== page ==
Saturday, July 19, 2008

Mt. Michiru

So the hike this morning was fun... it was only 2 hrs or so (I thought it would be longer) and only about a 500m (1500ft) elevation gain, but it was nice still, and the views were amazing.

When we got to the gate of the Michiru Conservation Area (the guidebook claimed there was a 'visitor centre'... all we found was a locked gate), my taxi driver and I waited for something to happen. He didn't speak a lot of English (I've found that for being an official language, along with Chichewa, not as many people here speak English as did in Uganda), so I just kept staring out the window, looking at the trees. Pretty quickly, a man ran up and began speaking with the driver. All I heard during this time (about 5min) was, "...*chichewa*....... conservation area.........*chichewa*............*more chichewa*.........conservation area... (some pointing)....*more chichewa*....." The taxi driver then asked me if I wanted to climb the mountain, and I said "sure". "...*more chichewa*...." "Ok, let's go."

I walked up to a little guardhouse, paid 50 Kwacha for the park entry fee (the equivalent of about 40 cents), and I was off.

My guide (armed with a shotgun, though, I'm not sure what for) walked up the dirt road for about 15 min before we turned off on a trail. It seems as though the only two things that people around the mountain come there for is 1) collecting firewood (they have to pay K10 for the permit... and yes, it's a conservation area, but like in most of Africa, there are concessions made to local people trying to maintain their way of life near the park) and 2) to visit a large christian shrine halfway up the mountain. We saw many signs for "The Way of the Cross" and a few fancy looking metal pieces of art (almost) depicting scenes from the stations of the cross. (probably related to the very large, very fancy, and very new-looking christian church I saw in the taxi on the way... it kind of upsets me that people come in and build these churches (as if people in Malawi need a new church more than clean water, or mosquito nets, or jobs for that matter - but don't get me started. At least at this one there was a "workshop" next door). In the background though through this first part of the hike (and again coming down), we could hear women (and men) singing in Chichewa and occasional drums. It was beautiful.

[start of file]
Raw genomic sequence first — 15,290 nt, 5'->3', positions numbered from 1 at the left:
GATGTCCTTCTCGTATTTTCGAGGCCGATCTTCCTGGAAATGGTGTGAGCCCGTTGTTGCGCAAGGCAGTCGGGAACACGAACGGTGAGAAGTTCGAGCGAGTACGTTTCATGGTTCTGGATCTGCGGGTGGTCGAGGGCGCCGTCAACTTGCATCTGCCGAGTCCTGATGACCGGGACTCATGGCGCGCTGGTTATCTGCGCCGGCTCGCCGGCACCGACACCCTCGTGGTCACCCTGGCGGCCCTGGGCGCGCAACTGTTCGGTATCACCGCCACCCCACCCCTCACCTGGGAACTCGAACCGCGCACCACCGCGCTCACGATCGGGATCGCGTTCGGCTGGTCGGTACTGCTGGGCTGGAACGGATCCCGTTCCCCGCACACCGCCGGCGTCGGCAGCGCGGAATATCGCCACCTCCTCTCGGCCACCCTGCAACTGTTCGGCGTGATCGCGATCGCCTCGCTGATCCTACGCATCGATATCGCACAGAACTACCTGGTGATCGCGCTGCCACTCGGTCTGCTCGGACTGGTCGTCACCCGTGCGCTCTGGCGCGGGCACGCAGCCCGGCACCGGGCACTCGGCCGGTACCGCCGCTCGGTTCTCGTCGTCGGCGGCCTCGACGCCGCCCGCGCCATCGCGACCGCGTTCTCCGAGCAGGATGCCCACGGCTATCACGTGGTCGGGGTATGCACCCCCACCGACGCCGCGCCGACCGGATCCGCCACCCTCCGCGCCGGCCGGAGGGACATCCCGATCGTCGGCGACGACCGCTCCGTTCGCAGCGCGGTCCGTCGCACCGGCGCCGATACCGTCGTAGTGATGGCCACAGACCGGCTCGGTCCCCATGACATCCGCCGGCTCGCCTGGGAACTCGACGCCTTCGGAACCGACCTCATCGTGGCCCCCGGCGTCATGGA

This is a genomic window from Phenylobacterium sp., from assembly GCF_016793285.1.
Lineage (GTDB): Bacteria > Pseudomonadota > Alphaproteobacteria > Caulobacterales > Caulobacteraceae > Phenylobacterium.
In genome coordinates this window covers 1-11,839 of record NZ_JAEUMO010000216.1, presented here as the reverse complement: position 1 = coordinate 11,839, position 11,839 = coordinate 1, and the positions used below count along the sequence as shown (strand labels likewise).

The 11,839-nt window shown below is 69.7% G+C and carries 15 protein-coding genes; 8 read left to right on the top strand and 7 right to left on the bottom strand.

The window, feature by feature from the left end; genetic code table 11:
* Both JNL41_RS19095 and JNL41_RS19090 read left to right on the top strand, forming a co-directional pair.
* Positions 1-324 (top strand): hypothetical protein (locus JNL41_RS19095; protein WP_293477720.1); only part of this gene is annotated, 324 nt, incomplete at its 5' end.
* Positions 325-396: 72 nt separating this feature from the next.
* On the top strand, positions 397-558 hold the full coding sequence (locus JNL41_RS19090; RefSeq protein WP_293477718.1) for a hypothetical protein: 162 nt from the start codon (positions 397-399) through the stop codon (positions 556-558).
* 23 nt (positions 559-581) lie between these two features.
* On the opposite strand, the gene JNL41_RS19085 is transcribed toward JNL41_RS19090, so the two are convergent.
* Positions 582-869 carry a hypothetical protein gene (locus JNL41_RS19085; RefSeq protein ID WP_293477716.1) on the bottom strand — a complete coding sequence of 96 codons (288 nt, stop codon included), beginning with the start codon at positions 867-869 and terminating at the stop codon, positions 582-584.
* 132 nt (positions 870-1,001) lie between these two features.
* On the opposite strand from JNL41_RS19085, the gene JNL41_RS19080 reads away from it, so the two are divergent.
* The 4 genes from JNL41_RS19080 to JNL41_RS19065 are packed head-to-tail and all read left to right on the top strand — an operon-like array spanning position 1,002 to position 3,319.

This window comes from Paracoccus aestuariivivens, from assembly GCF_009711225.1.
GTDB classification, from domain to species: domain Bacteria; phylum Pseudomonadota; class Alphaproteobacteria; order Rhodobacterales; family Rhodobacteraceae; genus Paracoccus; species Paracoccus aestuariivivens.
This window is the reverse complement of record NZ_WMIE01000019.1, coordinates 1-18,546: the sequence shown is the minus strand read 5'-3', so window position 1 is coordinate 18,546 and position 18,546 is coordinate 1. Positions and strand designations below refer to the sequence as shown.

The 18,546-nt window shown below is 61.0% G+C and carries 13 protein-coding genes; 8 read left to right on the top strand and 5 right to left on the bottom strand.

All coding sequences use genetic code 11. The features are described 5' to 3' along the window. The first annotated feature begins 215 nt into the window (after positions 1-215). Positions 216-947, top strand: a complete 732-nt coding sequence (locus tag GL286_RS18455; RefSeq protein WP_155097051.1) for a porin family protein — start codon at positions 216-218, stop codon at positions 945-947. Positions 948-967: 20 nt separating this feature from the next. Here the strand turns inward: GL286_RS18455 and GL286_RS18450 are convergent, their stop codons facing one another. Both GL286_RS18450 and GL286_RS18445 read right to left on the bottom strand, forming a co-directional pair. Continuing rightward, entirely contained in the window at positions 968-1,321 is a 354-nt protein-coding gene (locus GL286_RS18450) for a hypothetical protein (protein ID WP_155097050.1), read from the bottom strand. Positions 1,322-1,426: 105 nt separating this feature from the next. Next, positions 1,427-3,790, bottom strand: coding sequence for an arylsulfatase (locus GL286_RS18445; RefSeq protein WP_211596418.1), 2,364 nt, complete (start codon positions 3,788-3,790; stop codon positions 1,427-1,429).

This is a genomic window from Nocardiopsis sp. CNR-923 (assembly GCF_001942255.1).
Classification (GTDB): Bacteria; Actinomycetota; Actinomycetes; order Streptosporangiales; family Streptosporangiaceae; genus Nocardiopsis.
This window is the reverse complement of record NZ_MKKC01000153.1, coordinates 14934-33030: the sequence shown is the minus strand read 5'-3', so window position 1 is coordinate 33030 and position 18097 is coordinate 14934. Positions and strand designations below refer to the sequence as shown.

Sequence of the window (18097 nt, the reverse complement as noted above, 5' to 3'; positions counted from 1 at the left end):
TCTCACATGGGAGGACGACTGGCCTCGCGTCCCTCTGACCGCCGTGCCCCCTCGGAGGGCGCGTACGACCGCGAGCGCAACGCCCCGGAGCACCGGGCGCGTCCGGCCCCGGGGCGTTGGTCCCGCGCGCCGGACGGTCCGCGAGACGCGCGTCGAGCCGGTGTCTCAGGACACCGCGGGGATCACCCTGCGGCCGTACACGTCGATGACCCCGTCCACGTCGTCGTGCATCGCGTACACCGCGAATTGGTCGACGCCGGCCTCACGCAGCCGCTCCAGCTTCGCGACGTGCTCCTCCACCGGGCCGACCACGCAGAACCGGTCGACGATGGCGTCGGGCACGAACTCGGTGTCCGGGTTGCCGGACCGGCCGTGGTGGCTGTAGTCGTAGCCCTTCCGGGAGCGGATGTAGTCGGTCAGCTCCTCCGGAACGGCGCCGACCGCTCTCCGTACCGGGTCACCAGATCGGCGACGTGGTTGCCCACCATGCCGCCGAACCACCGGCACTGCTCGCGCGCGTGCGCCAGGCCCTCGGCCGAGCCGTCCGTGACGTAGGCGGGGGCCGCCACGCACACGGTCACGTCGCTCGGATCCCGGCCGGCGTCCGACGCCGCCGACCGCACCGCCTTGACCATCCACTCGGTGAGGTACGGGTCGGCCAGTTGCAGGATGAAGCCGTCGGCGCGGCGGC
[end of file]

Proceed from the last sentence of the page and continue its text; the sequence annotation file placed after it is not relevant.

My guide was super nice. (maybe b/c we could really understand each other that much) I saw a lizard on a rock... and got a little excited - stopped and took a few pictures. When I caught up with my guide he made a motion like "what was it?" and I held out my two fingers about 6 inches apart "A lizard". "Oh, a snake...?" Close enough. I did find out that he has been working at this conservation area (about 10-20 sq miles, pretty small) for 17 years. He didn't look too much older than me, but I think people tend to be older than they look here. I imagine he knows the park pretty well.

Walking up the trail, every now and then he would point at a smaller trail and say "A shortcut". We took a lot of shortcuts, and he was definitely in better shape than me. Occasionally, I would stop and "take pictures", to catch my breath. He would also end almost everything he said with "Sure, sure"... as in, "these are natural trees, and those ones are pine... sure, sure". "Are there many animals in the park?" "Yes, we have many animals, sure, sure." ........ "What kinds of animals do you have?" "...Excuse me?" "Which animals are in the park?" "We have many monkeys, yes, many monkeys, sure, sure". I didn't see any monkeys today, but I did see a few pretty cool lizards.

We got to the top pretty quickly, and he pointed out everything you could see from the amazing view. "Over there is <> township, and over there is Chileka airport (the one I came in to), and waaaay there are the mountains of Mozambique." Awesome.

Back at the bottom, I gave him K2000 ($14) for the 2hr hike. I don't know how much I should have given him (they didn't say... but the K50 entry fee was a bit crazily low) - but that's how much I paid for dinner last night. Seemed appropriate.

On the way back to Blantyre city, I took my first "matatu" ride since I arrived. In Malawi, these overcrowded means of public transport are simply called "minibus". At most, there were only 8 people in my minibus (stated capacity of 15) - I think the record back in Uganda was 22.

So, now I'm back again, just 4 hrs after I left. Good trip though.

the road up the mountain

the "trail" and my guide

the first viewpoint

blantyre from above

lizard #1 (he blends in so well!!

lizard #2

carrying firewood

mountains in the distance... "natural trees" in the foreground

from the top


Jennifer said...

Sounds like a nice morning!

Anonymous said...

MUCH smoother than your Rwanda hike! :) And no, I'm not jealous.